If you think about it, everyone wins at brunch.
No matter how late you sleep, it’s still socially acceptable to order peanut butter pancakes. Those go-getters who have been up since dawn can move on to soups and sandwiches. And at what other meal can poached eggs be paired with vodka?
Also: Bacon. With everything. Including the vodka.
Whatever your early morning-to-afternoon appetite, you’ll find your favorite at the recently-opened Funky Brunch Café on East Broughton Street. All the classics are on the menu: Eggs Benedict (renamed “The Traitor” and topped with tangy, real hollandaise), crispy hash browns, steak and eggs, omelets stuffed with fresh veggies and melted cheese, the aforementioned crunchy bacon in both pork and turkey. Yearnings for lighter fare will be satisfied with spiced oatmeal and parfaits of lusciously layered yogurt, granola and fresh fruit. Gluten-free bread and vegan dishes allow every palate to be a player.
And here’s the cutest kicker of ‘em all: There’s a griddle built into the center of your table to make your own gourmet pancakes ($7). Your server brings a squeeze bottle full of your choice of batter (buttermilk, whole grain or gluten-free made from rice flour) and toppings (everything from bananas to almonds to M&M’s), gives the griddle a good spritz of non-stick oil and flips the switch. Then it’s up to you and your spatula—make ‘em big, small, smiley faced-shaped, write your name, whatever you like.
Funky Brunch owners Deanne and Trey Skinner came across the “cook your own” concept several times in their summer RV travels around the U.S. and were charmed by the interactive fun it brought to breakfast out. They decided Savannah could handle it, though some diners may need more practice than others.
“The first batch always comes out a little weird-looking,” warns Deanne with a chuckle. “Just like at home.”
Imported from Germany, the griddles have a two-inch perimeter that stays cool and a slightly concave center to prevent accidents. Act like an idiot and touch it in the middle, however, you’re going to get burned.
Hey, no worries if it’s too much responsibility or you’re just feeling lazy; the line cooks are happy to prepare a perfectly-browned stack for you—the Funky Brunch is all about options.
“I’m a picky eater myself,” confesses Deanne. “We wanted people to be able to order what they like without a lot of trouble.”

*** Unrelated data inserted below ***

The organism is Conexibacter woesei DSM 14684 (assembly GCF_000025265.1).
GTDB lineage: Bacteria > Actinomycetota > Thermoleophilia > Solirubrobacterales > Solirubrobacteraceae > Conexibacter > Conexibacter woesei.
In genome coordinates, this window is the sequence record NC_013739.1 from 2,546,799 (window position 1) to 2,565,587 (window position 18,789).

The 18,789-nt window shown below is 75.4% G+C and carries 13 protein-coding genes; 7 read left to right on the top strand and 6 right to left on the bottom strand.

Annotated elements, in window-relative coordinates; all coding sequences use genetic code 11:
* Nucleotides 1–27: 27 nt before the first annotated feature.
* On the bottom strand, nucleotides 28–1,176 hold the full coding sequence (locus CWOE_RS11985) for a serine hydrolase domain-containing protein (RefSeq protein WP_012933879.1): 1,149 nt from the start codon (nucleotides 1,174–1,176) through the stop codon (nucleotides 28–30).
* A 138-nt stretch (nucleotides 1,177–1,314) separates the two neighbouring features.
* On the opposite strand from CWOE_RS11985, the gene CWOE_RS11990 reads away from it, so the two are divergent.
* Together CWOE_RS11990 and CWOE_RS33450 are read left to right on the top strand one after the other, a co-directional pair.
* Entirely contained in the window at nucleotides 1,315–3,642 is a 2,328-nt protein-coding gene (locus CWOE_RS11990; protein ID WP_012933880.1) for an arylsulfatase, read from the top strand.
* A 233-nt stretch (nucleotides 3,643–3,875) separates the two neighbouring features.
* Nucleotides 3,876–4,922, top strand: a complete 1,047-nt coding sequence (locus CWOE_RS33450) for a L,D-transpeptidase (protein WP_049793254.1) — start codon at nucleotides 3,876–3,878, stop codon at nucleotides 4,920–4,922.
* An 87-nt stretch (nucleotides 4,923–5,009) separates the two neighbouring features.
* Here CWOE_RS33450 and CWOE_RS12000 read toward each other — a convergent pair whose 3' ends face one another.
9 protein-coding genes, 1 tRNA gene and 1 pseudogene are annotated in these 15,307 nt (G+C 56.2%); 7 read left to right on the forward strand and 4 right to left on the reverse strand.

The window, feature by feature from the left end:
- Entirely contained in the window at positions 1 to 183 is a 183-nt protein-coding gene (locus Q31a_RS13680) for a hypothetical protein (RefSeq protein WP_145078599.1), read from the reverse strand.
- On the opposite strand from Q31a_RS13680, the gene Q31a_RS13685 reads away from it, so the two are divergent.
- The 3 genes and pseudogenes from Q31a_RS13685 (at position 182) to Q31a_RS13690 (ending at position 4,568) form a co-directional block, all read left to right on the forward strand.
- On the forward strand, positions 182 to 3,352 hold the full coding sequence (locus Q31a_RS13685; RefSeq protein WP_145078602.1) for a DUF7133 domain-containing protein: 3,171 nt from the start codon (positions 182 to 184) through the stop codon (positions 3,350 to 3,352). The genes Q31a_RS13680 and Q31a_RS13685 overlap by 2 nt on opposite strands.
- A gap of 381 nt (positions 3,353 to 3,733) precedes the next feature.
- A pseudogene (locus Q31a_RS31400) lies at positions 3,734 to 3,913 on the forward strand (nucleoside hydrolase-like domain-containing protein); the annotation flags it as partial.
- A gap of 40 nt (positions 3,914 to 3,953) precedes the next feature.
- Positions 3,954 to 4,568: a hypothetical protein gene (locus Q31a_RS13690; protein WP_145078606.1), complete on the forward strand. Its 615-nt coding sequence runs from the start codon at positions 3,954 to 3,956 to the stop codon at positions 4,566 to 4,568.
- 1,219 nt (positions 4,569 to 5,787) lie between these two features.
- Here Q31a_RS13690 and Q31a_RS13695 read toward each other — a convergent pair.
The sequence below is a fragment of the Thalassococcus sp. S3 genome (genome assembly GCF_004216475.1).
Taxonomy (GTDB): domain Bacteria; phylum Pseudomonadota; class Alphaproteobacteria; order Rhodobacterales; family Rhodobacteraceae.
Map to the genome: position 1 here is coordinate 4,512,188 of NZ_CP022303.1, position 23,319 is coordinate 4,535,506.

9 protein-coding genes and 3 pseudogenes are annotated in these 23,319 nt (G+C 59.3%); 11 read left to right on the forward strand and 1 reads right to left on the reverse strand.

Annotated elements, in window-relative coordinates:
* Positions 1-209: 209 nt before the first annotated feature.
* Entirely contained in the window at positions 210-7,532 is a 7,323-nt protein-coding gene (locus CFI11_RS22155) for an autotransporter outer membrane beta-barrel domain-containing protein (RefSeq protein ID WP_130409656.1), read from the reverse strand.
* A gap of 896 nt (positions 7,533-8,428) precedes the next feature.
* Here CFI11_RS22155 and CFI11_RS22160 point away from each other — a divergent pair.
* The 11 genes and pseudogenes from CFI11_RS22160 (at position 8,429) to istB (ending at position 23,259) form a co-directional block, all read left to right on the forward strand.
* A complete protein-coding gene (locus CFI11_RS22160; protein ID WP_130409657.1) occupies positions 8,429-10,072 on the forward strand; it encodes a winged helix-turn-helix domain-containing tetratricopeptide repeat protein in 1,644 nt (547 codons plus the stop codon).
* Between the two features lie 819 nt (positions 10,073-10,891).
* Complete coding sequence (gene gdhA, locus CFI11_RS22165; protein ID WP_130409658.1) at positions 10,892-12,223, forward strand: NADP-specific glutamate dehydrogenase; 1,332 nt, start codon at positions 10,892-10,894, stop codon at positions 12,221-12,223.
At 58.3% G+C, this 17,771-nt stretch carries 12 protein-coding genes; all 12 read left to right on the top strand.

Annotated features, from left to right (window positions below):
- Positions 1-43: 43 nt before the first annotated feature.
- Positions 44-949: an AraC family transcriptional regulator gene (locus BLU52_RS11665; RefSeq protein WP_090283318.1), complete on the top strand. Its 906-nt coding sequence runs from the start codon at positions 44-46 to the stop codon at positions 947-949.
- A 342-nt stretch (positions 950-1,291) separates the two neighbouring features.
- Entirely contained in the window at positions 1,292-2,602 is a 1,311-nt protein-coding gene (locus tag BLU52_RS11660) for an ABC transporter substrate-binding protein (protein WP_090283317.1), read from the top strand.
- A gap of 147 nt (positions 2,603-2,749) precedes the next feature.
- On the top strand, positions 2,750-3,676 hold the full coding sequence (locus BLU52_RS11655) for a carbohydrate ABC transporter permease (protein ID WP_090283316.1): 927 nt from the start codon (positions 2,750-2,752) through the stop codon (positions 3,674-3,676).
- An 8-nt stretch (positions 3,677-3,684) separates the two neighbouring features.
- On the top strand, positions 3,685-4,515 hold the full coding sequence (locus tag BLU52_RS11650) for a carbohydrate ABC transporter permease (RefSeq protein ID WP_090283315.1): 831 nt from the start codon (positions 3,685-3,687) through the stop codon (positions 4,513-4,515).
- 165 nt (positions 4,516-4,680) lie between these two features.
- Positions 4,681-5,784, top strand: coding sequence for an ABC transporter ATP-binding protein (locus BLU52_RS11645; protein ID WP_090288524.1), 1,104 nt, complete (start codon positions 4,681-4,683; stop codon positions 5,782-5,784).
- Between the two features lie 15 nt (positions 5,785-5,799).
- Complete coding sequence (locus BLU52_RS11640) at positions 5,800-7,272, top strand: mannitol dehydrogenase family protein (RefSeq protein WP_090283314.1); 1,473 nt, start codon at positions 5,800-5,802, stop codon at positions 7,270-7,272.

Which brings us to the lunch side of things. For $7, you can build the salad of your dreams from five different lettuce mixes, add in cheese (blue, cheddar, parmesan or feta) and meat (grilled chicken, diced ham or shrimp) and top it with three offerings from a veritable garden of fresh vegetables and nine different dressings.
While some diners dig the freedom, the Funky Brunch bunch appreciates that too many choices can be overwhelming. There are plenty of ready-made recipes like the Zingy Chick, a fresh croissant stuffed with lemon-tarragon chicken, and the Roasted Sammy with roast beef, Provolone cheese and caramelized onions served with au jus. Carnivores can sink their teeth into the Signature, a giant beef/Andouille sausage burger smothered in Asiago cheese and sprinkled with sun-dried tomato aioli. Sandwiches range from $7 to $14 and are served with a choice of side salad (if your decision-making skills freeze up, just go with the bacon ranch macaroni.)
It may be illegal in certain states to eat brunch without a sumptuously garnished Bloody Mary, and bar manager Dylan Ilinitch has created a list of craft cocktails to rival any nighttime lounge. Start the morning off right with the Bellini-esque Flowers & Fun, served with a candied hibiscus bloom, or a traditional mimosa with squeezed-right-before-your-eyes orange juice. Those seeking more along the lines of some hair of the dog might try the bourbon-based Kinky Tea or Ilinitch’s wickedly delicious take on Irish coffee, the aptly-named Good Morning, Good Luck.
With its sleek silhouettes, steel flourishes and cheerful orange-and-green palette, the Funky Brunch is what might happen if Henry Ford and Donald Duck opened a Route 66 diner. A massive fixture made from actual streetlights overlooks the bar, and hurricane storm panels painted by local street artist Rodney Duran adorn the walls. Deanne calls the look “retro industrial” and designed the interior as the antithesis of the Barbie Dream House she didn’t have when she was growing up.
“My mother had these stainless steel tables and I would stack them up to make my dolls this ultra-modern hideaway,” she remembers. “It was so much better than pink plastic!”
The clean, bright space is also versatile: There’s outdoor seating under the canopy, and the entire floor can be cleared for special evening events. Hopscotch and cornhole are coming to the courtyard, in keeping with the Skinners’ family-friendly aesthetic.
“I’m a mom,” assures Deanne, who has one son in college and the other already eagerly bussing tables and cooking on the line.
“This is a place that kids can enjoy as much as the adults.”
See? Brunch is for everybody. But no matter how comfortable you feel, please leave your fuzzy slippers at home.